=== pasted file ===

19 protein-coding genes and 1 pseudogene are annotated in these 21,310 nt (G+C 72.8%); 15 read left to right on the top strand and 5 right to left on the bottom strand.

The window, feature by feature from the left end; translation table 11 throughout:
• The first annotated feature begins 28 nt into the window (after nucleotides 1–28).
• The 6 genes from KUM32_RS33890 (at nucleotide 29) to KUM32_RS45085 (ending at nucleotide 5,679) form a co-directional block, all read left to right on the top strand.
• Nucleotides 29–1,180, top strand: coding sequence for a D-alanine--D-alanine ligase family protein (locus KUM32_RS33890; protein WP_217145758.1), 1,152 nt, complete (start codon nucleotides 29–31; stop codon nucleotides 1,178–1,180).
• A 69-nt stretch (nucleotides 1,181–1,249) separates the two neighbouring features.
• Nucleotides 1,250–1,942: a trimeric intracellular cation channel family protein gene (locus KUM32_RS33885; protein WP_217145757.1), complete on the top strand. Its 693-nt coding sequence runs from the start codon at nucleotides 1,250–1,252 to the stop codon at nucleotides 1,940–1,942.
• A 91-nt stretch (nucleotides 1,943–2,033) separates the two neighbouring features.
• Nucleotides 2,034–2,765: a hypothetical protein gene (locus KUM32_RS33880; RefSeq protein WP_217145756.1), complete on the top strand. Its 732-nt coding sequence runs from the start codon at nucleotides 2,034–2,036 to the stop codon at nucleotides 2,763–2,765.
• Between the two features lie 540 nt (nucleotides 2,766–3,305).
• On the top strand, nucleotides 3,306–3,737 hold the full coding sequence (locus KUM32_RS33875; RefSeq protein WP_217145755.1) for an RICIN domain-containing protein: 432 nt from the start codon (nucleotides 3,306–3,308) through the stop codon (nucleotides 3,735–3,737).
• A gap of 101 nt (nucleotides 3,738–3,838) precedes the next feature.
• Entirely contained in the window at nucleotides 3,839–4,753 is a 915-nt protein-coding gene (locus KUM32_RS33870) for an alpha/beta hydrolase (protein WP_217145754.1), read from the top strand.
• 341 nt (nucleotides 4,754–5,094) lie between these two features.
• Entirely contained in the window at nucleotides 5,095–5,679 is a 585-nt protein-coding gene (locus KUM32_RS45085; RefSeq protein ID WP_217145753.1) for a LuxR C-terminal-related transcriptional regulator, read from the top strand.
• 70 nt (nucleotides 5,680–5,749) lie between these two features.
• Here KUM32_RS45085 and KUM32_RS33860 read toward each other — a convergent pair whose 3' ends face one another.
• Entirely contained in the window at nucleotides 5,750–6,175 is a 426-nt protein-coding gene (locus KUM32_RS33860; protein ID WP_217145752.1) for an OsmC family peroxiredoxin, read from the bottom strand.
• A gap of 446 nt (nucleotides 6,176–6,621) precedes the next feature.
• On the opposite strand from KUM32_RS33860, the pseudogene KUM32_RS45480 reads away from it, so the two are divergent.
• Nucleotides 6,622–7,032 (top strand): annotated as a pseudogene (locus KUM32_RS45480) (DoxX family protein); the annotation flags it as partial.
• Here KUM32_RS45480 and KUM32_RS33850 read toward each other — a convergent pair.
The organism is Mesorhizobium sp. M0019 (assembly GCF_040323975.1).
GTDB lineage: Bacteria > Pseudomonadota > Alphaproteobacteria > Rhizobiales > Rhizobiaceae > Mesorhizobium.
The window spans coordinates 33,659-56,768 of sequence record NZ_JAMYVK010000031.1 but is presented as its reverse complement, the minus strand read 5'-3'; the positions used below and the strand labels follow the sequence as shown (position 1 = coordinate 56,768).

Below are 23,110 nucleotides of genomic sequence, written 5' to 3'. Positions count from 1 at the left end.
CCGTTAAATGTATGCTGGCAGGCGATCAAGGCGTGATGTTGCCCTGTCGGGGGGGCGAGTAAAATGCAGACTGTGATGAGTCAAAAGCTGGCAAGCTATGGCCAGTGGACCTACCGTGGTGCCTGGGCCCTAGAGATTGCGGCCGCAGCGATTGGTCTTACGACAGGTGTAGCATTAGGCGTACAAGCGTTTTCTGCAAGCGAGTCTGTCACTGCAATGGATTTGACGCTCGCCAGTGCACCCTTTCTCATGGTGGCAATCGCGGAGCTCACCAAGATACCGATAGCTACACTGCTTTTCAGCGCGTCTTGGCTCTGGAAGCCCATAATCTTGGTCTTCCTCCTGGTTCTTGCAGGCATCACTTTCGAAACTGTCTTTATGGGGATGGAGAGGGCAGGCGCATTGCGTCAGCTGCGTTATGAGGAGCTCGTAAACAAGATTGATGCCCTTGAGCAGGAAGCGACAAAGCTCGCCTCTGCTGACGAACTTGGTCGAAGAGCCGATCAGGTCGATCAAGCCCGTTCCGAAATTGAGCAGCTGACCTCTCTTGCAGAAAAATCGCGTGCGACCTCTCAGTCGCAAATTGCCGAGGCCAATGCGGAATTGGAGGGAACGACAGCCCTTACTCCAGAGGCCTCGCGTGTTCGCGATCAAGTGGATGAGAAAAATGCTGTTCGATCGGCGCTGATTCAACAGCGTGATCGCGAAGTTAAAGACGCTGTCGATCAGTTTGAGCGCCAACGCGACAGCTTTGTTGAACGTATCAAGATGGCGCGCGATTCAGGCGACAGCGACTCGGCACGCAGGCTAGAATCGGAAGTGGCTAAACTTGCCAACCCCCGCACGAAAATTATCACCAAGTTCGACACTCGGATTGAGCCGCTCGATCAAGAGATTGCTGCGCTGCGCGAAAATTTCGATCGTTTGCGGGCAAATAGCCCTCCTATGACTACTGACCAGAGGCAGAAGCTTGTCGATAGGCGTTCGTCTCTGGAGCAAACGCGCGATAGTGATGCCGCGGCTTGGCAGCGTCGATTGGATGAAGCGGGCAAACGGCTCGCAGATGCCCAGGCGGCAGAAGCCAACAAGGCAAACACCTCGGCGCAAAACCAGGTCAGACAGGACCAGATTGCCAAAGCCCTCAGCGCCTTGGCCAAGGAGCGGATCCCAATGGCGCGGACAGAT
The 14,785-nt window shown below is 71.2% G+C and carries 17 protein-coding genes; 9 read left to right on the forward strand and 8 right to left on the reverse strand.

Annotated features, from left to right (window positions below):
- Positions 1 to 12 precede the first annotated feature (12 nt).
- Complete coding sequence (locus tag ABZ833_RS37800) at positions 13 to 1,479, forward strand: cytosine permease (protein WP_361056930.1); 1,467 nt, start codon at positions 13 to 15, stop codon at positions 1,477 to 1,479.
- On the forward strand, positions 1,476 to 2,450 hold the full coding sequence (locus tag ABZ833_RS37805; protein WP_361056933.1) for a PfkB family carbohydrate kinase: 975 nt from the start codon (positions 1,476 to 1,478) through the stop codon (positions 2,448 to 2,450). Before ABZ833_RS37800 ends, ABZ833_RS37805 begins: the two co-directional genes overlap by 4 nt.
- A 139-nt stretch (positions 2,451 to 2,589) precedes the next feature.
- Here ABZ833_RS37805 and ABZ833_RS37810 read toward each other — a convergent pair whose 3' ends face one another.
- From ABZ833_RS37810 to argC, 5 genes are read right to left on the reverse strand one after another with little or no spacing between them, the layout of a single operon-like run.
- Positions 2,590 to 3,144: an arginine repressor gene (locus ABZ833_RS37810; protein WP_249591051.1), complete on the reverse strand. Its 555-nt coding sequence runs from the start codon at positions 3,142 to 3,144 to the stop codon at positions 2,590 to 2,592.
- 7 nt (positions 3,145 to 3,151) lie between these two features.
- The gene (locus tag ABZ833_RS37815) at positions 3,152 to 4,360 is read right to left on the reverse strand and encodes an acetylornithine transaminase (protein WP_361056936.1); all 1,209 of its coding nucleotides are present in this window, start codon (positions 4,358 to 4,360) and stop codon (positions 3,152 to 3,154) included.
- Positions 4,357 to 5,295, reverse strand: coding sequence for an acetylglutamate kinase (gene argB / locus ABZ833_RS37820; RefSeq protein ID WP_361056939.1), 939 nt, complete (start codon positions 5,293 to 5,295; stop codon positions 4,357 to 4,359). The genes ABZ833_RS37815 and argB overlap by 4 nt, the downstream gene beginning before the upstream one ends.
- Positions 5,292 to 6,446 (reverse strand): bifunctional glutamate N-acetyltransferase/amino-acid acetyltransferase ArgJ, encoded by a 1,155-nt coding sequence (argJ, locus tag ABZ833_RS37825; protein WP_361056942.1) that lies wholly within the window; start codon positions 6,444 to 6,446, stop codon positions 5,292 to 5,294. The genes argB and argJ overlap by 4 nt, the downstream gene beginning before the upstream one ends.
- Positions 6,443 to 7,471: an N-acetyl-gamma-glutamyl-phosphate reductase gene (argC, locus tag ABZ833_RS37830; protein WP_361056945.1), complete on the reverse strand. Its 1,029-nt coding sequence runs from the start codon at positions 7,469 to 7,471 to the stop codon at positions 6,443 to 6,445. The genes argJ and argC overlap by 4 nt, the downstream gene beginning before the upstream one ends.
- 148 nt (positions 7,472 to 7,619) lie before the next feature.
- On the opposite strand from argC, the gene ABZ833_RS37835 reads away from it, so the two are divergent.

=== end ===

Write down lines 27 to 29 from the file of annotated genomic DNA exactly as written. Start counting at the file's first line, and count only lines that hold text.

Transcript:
CCGTTAAATGTATGCTGGCAGGCGATCAAGGCGTGATGTTGCCCTGTCGGGGGGGCGAGTAAAATGCAGACTGTGATGAGTCAAAAGCTGGCAAGCTATGGCCAGTGGACCTACCGTGGTGCCTGGGCCCTAGAGATTGCGGCCGCAGCGATTGGTCTTACGACAGGTGTAGCATTAGGCGTACAAGCGTTTTCTGCAAGCGAGTCTGTCACTGCAATGGATTTGACGCTCGCCAGTGCACCCTTTCTCATGGTGGCAATCGCGGAGCTCACCAAGATACCGATAGCTACACTGCTTTTCAGCGCGTCTTGGCTCTGGAAGCCCATAATCTTGGTCTTCCTCCTGGTTCTTGCAGGCATCACTTTCGAAACTGTCTTTATGGGGATGGAGAGGGCAGGCGCATTGCGTCAGCTGCGTTATGAGGAGCTCGTAAACAAGATTGATGCCCTTGAGCAGGAAGCGACAAAGCTCGCCTCTGCTGACGAACTTGGTCGAAGAGCCGATCAGGTCGATCAAGCCCGTTCCGAAATTGAGCAGCTGACCTCTCTTGCAGAAAAATCGCGTGCGACCTCTCAGTCGCAAATTGCCGAGGCCAATGCGGAATTGGAGGGAACGACAGCCCTTACTCCAGAGGCCTCGCGTGTTCGCGATCAAGTGGATGAGAAAAATGCTGTTCGATCGGCGCTGATTCAACAGCGTGATCGCGAAGTTAAAGACGCTGTCGATCAGTTTGAGCGCCAACGCGACAGCTTTGTTGAACGTATCAAGATGGCGCGCGATTCAGGCGACAGCGACTCGGCACGCAGGCTAGAATCGGAAGTGGCTAAACTTGCCAACCCCCGCACGAAAATTATCACCAAGTTCGACACTCGGATTGAGCCGCTCGATCAAGAGATTGCTGCGCTGCGCGAAAATTTCGATCGTTTGCGGGCAAATAGCCCTCCTATGACTACTGACCAGAGGCAGAAGCTTGTCGATAGGCGTTCGTCTCTGGAGCAAACGCGCGATAGTGATGCCGCGGCTTGGCAGCGTCGATTGGATGAAGCGGGCAAACGGCTCGCAGATGCCCAGGCGGCAGAAGCCAACAAGGCAAACACCTCGGCGCAAAACCAGGTCAGACAGGACCAGATTGCCAAAGCCCTCAGCGCCTTGGCCAAGGAGCGGATCCCAATGGCGCGGACAGAT
The 14,785-nt window shown below is 71.2% G+C and carries 17 protein-coding genes; 9 read left to right on the forward strand and 8 right to left on the reverse strand.

Annotated features, from left to right (window positions below):